This past week we've been reading through the book of Nehemiah in
the section after the rebuilding of the wall was completed in Chapter
7. All the Jews who returned to Israel from their exile to Babylon are
gathered in the public square of Jerusalem and the law of Moses is read
and explained to them. It says in Nehemiah 8:9 says, "And
Nehemiah, who was the governor, Ezra the priest and scribe, and the
Levites who taught the people said to all the people, 'This day is holy
to the Lord your God; do not mourn nor weep.' For all the people wept,
when they heard the words of the Law."
Then, after celebrating the Feast of Tabernacles, in Chapter 9 we
see the people are gathered together with fasting and verse 3 says, "And
they stood up in their place and read from the Book of the Law of the
Lord their God for one-fourth of the day; and for another fourth they
confessed and worshiped the Lord their God."
As I read through the rest of this Chapter 9 something really got
ahold of me and has sort of wrapped itself around my heart like the
snow around this hilltop. Up through verse 15 they heard of the
wonderful goodness and mercy of God who gave them "light
on the road..., spoke with them from heaven, and gave them just
ordinances and true laws..., bread from heaven and water out of the
rock, and told them to go in and possess the land He had promised them."
And then in verse 16, "BUT they and our fathers acted
proudly, hardened their necks, and did not heed Your commandments."
And from there on out it
becomes a kind of litany—they listen up and they turn away; they listen
up and they
turn away; they listen up and they turn away. There is a constant
reiteration of God's goodness such as verse 31 saying, "Nevertheless
in your great mercy you did not utterly consume them for you are God,
gracious and merciful." And finally starting in verse 32-38 they
address God and say, "'Now
therefore, our God, ...Neither our king nor our princes, our priests
nor our fathers have kept your law, ...And because of all this, we make
a sure covenant and write it;
our Levites, and our priests seal it.'"
Ever since Saturday when I read this chapter I've had the term
"prayer pressure" coming to mind again
and again. It has to do with the term "pressing in" as it relates to
the Israelites having made a "sure
covenant" that was "sealed."
This ongoing tension between God’s faithfulness and His people's
constantly turning their backs on Him was not just limited to their
In our day, we have been sealed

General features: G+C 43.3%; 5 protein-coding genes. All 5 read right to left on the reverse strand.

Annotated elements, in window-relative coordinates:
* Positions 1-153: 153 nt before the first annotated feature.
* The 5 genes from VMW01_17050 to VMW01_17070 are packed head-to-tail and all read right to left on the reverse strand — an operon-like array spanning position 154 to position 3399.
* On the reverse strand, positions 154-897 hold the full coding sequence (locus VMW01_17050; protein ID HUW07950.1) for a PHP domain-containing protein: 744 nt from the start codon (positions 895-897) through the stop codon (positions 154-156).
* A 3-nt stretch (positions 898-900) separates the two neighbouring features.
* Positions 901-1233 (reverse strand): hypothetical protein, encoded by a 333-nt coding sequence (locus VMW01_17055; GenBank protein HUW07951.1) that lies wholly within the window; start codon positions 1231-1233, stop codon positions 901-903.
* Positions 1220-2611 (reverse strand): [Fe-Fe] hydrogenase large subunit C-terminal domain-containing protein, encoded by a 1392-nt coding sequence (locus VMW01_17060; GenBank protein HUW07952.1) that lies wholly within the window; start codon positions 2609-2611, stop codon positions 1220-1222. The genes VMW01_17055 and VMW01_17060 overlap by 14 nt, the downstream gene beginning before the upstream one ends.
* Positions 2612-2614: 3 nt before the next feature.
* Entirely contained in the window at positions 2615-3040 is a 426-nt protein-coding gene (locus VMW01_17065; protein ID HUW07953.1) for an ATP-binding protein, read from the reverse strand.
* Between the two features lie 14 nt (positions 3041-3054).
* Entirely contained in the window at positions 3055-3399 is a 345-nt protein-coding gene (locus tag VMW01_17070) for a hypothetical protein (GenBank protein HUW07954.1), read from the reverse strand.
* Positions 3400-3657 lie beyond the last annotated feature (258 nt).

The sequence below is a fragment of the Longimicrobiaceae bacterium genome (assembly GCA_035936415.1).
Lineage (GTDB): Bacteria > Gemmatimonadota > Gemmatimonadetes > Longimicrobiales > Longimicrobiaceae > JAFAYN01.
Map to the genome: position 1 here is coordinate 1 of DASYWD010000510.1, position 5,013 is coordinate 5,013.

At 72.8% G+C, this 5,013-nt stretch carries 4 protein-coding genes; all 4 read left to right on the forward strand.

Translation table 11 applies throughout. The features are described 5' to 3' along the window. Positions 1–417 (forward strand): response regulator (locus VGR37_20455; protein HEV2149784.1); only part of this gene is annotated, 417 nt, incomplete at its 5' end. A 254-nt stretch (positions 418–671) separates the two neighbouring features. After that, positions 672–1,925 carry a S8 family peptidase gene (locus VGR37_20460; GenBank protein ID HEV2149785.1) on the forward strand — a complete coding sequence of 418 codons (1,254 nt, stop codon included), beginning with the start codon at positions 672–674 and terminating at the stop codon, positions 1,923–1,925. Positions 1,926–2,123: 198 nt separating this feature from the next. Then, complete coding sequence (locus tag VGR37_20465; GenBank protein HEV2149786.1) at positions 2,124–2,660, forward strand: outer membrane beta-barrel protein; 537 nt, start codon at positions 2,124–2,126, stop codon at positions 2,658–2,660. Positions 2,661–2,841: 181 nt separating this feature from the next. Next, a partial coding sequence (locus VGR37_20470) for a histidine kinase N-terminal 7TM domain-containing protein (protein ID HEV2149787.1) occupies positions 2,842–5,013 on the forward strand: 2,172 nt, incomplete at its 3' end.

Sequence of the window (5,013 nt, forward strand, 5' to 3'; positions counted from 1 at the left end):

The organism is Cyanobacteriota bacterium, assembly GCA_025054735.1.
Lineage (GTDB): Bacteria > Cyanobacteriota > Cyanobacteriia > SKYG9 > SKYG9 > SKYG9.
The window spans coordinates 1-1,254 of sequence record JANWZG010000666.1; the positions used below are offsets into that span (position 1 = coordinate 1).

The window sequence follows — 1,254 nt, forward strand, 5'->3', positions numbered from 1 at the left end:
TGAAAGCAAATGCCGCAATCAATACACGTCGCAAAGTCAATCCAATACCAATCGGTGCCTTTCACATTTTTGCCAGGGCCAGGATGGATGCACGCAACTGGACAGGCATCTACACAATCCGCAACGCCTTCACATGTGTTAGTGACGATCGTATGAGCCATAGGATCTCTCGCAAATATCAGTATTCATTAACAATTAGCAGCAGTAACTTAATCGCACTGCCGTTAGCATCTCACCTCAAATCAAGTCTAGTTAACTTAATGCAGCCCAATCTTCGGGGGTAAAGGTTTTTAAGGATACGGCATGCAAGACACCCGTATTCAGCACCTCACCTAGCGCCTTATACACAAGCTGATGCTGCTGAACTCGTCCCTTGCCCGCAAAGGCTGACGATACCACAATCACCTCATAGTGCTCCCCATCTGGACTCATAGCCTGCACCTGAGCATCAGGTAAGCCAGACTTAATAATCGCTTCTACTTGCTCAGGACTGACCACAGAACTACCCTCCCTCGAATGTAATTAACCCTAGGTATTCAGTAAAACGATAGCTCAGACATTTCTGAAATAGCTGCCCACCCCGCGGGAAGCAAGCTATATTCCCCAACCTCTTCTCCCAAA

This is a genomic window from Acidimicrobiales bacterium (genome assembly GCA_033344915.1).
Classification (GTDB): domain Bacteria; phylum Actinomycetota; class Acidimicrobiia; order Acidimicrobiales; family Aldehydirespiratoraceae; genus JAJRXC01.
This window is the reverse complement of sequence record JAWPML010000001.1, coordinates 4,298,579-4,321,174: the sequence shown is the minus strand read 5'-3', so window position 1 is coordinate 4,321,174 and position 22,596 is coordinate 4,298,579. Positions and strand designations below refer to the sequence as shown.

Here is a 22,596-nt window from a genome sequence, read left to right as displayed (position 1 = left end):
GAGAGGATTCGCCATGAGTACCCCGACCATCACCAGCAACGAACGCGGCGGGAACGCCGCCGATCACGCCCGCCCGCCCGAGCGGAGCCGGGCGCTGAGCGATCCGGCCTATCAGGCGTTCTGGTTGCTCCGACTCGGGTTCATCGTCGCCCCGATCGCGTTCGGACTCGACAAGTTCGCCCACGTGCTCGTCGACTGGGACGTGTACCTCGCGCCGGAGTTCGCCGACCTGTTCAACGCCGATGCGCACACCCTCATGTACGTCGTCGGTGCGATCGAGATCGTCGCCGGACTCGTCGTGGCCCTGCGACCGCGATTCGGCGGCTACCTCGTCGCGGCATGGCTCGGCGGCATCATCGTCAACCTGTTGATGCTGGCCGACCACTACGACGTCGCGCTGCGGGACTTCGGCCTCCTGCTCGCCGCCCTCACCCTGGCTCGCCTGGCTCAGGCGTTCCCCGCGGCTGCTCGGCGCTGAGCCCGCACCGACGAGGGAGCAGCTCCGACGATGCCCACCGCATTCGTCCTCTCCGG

by the Holy Spirit (Ephesians 1:13, 4:30) under a better covenant, and
so this "prayer pressure" is being forged by the new law written in our
hearts. Each one of us, on one level or another, have to deal with this
same tendency to "listen up, and turn away". By God's amazing grace we
Holy Spirit to empower our self-control and keep us in that
place of His presence and prayer. Paul puts it another way in Romans
7:21-23, "... for I delight in
the law of God... But I see another law in my members, warring against
the law of my mind..." So we have the freedom to make the
choice, and that's where we need to apply "prayer pressure."
We can also see another aspect of ancient Israel's struggle around
us today. Both in the USA
and the UK right now there is much dissension and tension and strife
between the two major political ideologies. It seems that huge
difficulties are at our very doorstep, or rather they are already in
the house. I just get the feeling like there’s this
war going on in the heavenly realms and we are under attack. There it
a battle cry sounding if we have ears to hear it. We need to apply some
serious "prayer pressure", and we need to fight the good fight on our knees. We are, or should be,
driven to cry out to God for His righteousness intervention, that "Nevertheless
in your great mercy you do not utterly consume us for you are God,
gracious and merciful."
In Nehemiah 12:27 we read about the dedication of the wall. We
see the priest and the Levites and musicians and worshipers brought up
on top of the wall in the one goes to the right and one goes to the
left and they go all the way around and meet on the other side. That to
me just seems like a great picture of how prayer is so much required
There are many sincere believers who on both sides of these
embattled issues that are plaguing our
nations, and we need to encompass them in prayer.
And in the midst of all this, we must trust that God will bring about
and perfect will. His interest is not a political
victory for righteousness, but rather that individual hearts come into
alignment with His words of life and desire to bring them into His
I like how Nehemiah 12:43 says,
"Also that day they offered
great sacrifices, and rejoiced, for God had
made them rejoice with great joy; the women and the children also
rejoiced, so that the joy of Jerusalem was heard afar off."
also can rejoice because we know Who has the ultimate victory.
We are empowered in prayer by the good promises of our gracious God and
so we can apply pressure on the right side from wherever we stand.
across our valley the other day I noticed that some ivy-covered trees